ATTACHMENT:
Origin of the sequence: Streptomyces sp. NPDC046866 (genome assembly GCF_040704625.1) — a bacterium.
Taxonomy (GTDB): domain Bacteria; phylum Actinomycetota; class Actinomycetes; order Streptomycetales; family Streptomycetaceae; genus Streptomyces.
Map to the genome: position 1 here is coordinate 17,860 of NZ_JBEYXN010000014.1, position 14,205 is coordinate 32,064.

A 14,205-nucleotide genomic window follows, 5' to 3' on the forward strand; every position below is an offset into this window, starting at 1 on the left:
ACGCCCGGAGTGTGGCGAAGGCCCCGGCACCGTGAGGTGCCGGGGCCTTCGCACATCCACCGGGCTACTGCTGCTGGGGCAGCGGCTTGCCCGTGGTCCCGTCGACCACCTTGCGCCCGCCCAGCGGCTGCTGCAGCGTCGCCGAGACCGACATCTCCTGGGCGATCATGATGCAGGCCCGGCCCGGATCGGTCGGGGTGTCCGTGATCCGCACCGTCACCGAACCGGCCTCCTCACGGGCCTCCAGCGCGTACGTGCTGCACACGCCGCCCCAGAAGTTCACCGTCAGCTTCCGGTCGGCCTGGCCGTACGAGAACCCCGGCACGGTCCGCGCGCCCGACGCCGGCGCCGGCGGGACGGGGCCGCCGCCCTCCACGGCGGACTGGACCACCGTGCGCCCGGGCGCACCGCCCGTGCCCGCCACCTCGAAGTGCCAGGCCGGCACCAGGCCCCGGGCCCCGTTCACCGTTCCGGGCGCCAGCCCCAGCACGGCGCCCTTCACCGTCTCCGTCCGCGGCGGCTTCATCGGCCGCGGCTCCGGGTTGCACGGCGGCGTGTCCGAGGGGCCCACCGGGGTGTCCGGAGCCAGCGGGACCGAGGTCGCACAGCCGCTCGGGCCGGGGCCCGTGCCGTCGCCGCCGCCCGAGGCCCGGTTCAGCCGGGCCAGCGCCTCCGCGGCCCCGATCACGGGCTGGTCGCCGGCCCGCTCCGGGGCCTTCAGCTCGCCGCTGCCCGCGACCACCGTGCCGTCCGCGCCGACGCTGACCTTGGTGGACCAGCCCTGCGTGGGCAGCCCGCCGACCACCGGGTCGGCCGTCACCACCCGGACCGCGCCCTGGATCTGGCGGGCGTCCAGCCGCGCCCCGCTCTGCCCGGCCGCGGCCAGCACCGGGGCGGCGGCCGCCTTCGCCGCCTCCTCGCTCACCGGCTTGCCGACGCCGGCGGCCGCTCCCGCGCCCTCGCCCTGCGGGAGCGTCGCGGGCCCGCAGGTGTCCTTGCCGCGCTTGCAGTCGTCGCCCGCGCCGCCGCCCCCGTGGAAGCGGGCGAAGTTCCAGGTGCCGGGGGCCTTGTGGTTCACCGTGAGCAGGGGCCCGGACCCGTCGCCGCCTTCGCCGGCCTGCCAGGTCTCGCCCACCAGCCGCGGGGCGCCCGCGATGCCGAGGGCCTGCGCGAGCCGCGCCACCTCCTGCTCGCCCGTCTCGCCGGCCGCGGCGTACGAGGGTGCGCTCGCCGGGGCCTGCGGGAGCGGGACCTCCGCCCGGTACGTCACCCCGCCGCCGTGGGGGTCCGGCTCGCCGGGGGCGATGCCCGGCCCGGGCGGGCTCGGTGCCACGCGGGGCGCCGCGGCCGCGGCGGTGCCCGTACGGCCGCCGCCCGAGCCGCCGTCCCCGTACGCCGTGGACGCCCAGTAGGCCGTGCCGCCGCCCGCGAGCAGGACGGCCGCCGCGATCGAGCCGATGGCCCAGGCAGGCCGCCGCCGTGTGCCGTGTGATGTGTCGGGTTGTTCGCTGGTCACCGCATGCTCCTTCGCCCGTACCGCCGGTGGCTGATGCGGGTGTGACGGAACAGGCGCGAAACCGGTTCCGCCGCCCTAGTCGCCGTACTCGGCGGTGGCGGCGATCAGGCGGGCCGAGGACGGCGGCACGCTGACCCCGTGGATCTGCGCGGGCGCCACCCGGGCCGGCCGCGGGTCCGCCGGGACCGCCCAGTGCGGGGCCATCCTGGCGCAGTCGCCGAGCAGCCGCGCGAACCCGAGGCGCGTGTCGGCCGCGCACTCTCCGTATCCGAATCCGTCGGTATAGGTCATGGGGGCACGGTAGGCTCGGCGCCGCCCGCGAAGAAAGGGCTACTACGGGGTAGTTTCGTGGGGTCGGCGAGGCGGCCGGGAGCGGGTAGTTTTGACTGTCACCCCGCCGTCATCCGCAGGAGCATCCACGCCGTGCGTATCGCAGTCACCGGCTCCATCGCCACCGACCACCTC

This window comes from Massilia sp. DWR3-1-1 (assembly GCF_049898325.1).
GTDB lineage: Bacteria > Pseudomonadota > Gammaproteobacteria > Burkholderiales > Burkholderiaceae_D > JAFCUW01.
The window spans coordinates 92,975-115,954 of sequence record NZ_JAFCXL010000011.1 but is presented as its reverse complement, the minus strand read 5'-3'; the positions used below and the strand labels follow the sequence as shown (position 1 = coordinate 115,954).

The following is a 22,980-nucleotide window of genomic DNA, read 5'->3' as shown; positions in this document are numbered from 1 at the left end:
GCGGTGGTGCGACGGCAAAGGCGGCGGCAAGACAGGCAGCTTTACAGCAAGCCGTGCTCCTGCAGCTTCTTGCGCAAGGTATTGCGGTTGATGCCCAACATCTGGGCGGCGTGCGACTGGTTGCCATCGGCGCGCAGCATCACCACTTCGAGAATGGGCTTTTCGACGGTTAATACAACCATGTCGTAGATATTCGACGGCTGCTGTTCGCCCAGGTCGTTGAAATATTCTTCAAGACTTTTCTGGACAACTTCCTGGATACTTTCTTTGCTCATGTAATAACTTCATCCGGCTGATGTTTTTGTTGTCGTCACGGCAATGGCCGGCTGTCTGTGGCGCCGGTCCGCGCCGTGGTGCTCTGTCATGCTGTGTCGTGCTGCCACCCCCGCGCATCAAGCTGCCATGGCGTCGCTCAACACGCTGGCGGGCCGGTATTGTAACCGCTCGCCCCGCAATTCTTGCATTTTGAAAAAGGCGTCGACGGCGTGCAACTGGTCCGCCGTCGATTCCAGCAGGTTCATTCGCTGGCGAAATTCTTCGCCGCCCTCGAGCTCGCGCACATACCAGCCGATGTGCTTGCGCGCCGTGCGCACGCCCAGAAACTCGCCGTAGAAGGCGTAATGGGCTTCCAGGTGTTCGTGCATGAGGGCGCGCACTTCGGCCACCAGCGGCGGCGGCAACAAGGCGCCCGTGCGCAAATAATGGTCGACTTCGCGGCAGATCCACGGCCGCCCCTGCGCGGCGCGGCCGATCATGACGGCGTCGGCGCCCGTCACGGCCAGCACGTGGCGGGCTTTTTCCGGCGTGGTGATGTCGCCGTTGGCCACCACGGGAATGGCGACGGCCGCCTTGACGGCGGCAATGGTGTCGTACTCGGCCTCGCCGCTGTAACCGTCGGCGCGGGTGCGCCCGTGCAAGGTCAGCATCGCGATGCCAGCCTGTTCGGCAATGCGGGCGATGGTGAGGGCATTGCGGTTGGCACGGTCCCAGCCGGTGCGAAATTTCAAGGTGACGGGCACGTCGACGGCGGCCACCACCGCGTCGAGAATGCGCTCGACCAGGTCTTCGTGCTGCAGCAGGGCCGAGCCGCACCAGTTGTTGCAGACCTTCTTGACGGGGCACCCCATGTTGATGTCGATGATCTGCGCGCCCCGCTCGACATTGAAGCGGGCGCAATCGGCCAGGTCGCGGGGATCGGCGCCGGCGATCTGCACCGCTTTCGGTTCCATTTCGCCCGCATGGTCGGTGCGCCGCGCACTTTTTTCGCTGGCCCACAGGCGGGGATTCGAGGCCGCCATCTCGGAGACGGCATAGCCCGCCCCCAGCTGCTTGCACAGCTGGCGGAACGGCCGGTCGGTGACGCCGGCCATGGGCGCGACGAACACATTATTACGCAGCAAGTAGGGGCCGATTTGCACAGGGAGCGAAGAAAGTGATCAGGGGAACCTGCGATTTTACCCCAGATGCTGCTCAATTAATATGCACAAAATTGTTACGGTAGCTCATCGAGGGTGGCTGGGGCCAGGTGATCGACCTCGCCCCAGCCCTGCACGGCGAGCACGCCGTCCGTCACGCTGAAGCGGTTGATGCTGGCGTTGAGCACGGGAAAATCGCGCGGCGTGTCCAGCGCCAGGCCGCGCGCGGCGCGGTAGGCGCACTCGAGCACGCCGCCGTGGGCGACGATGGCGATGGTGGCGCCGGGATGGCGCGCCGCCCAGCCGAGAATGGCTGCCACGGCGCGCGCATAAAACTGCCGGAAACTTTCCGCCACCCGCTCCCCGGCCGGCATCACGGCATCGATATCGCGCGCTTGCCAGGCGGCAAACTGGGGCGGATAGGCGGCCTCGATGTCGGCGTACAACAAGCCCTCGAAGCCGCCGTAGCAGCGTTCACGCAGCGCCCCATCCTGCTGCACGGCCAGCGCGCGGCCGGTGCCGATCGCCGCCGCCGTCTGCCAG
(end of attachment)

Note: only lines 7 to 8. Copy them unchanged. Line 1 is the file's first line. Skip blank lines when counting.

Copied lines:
GTDB lineage: Bacteria > Pseudomonadota > Gammaproteobacteria > Burkholderiales > Burkholderiaceae_D > JAFCUW01.
The window spans coordinates 92,975-115,954 of sequence record NZ_JAFCXL010000011.1 but is presented as its reverse complement, the minus strand read 5'-3'; the positions used below and the strand labels follow the sequence as shown (position 1 = coordinate 115,954).